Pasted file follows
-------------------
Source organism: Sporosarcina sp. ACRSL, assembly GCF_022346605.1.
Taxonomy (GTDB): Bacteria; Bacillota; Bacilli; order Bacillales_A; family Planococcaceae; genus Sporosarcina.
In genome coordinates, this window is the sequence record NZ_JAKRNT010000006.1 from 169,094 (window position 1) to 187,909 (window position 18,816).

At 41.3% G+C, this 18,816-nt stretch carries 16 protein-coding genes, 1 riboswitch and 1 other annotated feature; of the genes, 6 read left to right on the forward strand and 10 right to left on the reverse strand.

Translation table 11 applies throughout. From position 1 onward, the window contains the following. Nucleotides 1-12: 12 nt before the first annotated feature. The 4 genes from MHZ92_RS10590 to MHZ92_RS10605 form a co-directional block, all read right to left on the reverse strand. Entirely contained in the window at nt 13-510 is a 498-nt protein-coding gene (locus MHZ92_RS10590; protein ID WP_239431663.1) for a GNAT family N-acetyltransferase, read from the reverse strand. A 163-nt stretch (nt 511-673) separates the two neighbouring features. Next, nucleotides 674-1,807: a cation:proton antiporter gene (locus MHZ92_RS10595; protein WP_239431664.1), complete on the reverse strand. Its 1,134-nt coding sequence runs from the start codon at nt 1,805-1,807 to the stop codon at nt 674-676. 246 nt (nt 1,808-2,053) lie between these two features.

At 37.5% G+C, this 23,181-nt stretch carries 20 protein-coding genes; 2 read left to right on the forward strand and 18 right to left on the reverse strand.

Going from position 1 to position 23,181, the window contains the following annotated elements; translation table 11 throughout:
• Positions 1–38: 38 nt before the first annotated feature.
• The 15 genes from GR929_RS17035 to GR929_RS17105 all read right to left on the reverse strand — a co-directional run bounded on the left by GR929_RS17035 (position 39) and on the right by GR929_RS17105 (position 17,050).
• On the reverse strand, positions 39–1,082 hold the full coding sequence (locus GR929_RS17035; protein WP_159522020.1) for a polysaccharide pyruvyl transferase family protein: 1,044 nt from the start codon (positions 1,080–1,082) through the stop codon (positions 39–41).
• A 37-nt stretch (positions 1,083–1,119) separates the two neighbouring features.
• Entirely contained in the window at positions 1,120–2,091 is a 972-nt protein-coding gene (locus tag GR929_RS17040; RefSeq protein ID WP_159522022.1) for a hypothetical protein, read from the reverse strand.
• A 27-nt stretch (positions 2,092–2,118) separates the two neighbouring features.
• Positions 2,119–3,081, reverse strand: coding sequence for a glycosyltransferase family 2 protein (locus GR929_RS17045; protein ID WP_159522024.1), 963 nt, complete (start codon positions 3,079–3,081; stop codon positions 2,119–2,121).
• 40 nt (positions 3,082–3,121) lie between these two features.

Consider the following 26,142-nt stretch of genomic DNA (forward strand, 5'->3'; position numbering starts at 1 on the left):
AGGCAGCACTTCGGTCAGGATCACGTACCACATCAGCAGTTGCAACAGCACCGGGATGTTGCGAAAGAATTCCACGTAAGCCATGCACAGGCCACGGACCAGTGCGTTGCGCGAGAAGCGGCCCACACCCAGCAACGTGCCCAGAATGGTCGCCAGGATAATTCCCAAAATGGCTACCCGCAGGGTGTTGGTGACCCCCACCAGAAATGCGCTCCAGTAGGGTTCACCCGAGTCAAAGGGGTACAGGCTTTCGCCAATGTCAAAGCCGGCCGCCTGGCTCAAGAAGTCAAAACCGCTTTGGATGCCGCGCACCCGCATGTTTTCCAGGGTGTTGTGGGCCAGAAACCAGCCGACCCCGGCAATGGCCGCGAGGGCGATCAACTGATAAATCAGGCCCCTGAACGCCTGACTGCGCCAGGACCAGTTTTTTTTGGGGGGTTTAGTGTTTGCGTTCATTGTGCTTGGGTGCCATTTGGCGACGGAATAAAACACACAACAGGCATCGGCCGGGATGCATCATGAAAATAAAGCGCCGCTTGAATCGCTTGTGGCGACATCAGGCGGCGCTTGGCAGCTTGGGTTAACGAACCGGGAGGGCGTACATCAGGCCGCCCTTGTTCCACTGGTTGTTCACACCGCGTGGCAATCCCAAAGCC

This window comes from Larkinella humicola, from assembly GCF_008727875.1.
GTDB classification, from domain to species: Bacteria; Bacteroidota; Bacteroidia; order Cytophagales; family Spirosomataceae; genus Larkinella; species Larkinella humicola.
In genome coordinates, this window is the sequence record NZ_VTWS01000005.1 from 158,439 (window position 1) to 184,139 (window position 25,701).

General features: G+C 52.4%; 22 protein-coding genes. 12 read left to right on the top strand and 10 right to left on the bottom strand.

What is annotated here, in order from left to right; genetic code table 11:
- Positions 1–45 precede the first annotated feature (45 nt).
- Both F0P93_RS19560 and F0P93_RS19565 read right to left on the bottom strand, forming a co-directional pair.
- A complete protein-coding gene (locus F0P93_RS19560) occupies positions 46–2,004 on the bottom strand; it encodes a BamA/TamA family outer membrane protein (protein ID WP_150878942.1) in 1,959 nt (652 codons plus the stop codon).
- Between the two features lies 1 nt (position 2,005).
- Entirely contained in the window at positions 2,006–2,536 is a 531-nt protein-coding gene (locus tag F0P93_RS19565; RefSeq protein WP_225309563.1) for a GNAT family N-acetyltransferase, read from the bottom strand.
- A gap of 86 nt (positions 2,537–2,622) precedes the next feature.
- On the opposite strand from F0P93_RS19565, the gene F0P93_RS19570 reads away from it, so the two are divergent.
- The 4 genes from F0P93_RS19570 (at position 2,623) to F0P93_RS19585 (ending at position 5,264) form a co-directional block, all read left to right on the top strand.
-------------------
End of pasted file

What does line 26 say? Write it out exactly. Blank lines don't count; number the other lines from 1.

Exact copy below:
- Between the two features lies 1 nt (position 2,005).